Report targets benefits of renewable energy in the EUFebruary 20, 2013
New report highlights renewable energy and efficiency in Europe
Ecofys, a consultancy firm specializing in renewable energy and efficiency, has released a new report concerning carbon emissions in the European Union. The report was commissioned by the World Wildlife Fund (WWF), which has been showing a great deal of support for renewable energy in recent years. The WWF has become a strong proponent of renewable energy and its ability to significantly reduce the level of carbon emissions that are released into the global environment.
Emissions could be cut in half by 2030
According to the report from Ecofys, the European Union can cut its greenhouse gas emissions in half by 2030 through a stronger focus on renewable energy and efficiency practices. The European Union is a leading supporter of renewable energy, but the governing body has had trouble encouraging its member states to universally adopt clean power and stricter emissions regulations. Many countries in Europe have shown an interest in renewable energy, but claim that the costs associated with adoption make clean power unfeasible. The ongoing financial crisis gripping the region only serves to make matters worse.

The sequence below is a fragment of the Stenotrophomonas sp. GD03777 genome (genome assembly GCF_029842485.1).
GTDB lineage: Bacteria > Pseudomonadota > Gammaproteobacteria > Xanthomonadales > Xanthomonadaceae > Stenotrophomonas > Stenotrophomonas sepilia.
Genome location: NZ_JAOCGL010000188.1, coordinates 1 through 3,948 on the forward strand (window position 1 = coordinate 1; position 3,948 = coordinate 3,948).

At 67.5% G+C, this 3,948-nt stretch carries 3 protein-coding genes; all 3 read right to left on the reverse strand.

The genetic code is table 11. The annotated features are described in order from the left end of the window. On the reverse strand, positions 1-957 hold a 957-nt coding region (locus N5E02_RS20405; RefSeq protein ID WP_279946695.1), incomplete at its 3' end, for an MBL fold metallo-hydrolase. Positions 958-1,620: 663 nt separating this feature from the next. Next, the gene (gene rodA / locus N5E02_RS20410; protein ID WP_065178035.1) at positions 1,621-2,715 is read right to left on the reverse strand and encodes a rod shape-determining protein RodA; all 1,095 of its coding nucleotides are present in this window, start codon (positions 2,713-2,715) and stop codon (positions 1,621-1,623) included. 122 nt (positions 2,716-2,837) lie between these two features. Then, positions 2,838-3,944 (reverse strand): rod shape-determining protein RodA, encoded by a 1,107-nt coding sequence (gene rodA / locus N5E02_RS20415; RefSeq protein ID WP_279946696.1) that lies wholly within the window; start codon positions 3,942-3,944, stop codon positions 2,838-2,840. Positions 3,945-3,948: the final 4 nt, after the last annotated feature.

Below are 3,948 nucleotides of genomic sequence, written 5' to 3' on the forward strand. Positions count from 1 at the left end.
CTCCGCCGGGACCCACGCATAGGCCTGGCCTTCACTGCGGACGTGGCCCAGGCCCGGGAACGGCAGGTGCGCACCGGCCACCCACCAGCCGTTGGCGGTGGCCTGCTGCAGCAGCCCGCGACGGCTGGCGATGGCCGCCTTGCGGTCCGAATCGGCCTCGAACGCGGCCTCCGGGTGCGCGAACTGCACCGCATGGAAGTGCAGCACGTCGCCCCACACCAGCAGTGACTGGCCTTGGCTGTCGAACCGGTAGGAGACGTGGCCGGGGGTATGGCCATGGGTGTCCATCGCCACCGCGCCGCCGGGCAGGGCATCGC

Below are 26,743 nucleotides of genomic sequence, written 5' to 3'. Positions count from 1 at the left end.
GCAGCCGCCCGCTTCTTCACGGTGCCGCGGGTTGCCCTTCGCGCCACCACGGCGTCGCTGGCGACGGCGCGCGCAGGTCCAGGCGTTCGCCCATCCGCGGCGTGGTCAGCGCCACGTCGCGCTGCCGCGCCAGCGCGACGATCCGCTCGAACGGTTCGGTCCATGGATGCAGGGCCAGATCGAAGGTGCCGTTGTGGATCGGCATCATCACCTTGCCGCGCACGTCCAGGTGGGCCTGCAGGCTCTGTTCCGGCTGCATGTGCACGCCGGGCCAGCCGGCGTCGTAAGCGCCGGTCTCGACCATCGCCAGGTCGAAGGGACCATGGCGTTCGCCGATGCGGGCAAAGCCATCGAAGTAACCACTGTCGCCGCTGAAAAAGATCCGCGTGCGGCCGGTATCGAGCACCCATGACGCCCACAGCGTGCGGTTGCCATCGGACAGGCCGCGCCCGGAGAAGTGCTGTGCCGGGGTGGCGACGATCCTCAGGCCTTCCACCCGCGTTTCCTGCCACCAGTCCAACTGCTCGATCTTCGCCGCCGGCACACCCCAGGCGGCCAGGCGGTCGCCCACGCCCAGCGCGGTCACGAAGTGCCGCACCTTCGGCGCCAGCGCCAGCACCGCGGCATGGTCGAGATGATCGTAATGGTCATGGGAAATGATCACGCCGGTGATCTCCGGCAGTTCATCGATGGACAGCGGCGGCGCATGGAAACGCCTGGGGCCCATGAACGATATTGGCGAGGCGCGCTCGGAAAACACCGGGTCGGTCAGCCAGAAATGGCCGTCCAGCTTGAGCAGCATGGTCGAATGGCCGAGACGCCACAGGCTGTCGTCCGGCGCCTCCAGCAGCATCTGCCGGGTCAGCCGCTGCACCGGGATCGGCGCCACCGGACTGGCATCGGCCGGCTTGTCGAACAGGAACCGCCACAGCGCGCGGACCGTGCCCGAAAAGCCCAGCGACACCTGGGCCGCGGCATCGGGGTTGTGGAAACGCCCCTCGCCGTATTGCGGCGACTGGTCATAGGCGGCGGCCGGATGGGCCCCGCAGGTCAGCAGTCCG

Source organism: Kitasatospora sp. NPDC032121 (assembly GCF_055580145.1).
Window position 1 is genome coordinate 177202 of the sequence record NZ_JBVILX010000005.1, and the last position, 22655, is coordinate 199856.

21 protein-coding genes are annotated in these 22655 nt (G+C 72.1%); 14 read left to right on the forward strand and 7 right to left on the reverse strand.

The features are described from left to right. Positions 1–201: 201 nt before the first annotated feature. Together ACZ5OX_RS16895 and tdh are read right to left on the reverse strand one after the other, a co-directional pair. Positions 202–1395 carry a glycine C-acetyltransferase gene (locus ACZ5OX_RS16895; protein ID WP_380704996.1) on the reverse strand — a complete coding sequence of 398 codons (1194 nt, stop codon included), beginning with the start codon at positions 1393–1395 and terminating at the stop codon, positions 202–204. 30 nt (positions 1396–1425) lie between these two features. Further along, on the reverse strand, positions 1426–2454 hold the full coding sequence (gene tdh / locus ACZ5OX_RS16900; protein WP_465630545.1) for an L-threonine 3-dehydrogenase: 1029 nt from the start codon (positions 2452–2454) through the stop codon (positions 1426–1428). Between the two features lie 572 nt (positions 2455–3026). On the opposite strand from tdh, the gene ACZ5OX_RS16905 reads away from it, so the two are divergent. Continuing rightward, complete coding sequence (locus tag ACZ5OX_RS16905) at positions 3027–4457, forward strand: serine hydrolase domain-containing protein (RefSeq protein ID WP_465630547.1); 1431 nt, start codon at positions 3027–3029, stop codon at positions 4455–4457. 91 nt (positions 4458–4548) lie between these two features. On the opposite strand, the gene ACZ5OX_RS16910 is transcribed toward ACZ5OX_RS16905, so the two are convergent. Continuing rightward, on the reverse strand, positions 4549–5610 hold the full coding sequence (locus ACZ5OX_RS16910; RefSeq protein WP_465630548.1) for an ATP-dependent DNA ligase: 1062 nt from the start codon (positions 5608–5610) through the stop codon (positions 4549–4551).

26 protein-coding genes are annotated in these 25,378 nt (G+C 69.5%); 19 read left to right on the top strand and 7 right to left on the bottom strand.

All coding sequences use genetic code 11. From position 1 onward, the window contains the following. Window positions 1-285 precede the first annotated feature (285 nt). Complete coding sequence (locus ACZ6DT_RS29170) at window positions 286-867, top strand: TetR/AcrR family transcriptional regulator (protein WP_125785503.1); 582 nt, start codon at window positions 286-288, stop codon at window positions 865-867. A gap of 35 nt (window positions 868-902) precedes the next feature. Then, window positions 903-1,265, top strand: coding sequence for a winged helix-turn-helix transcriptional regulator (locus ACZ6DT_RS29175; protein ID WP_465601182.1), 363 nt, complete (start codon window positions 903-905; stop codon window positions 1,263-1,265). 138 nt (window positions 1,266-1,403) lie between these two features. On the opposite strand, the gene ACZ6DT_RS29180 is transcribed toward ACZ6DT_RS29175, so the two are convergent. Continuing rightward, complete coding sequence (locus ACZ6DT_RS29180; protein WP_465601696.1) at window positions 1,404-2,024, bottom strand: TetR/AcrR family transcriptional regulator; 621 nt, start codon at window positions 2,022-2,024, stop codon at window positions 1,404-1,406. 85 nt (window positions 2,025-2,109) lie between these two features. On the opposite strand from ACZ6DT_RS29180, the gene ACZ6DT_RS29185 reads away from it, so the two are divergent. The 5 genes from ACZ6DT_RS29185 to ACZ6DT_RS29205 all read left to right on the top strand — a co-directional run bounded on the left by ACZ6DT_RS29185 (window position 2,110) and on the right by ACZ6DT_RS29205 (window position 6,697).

Major benefits could be had through adoption of renewable energy
Despite financial hurdles, the report suggests that there could be major economic gains that countries could see through more aggressive adoption of renewable energy. The report claims that the 27 member states of the European Union can each meet 40% of their energy demand through clean power. Better efficiency policies could also decrease the use of electricity in these countries by 38%. Breaking away from fossil-fuels could save these countries significant amounts of money, if they were encouraged to make equally significant investments in the development of renewable energy systems.
Cost continues to be a major hurdle
The European Union has shown enthusiasm for enacting policies that could have environmental and economic benefits for its member states. The issue of cost is likely to continue serving as a hindrance for renewable energy, however. The EU will have to commit a massive amount of resources to renewable energy in order to help member states adopt sustainability more effectively.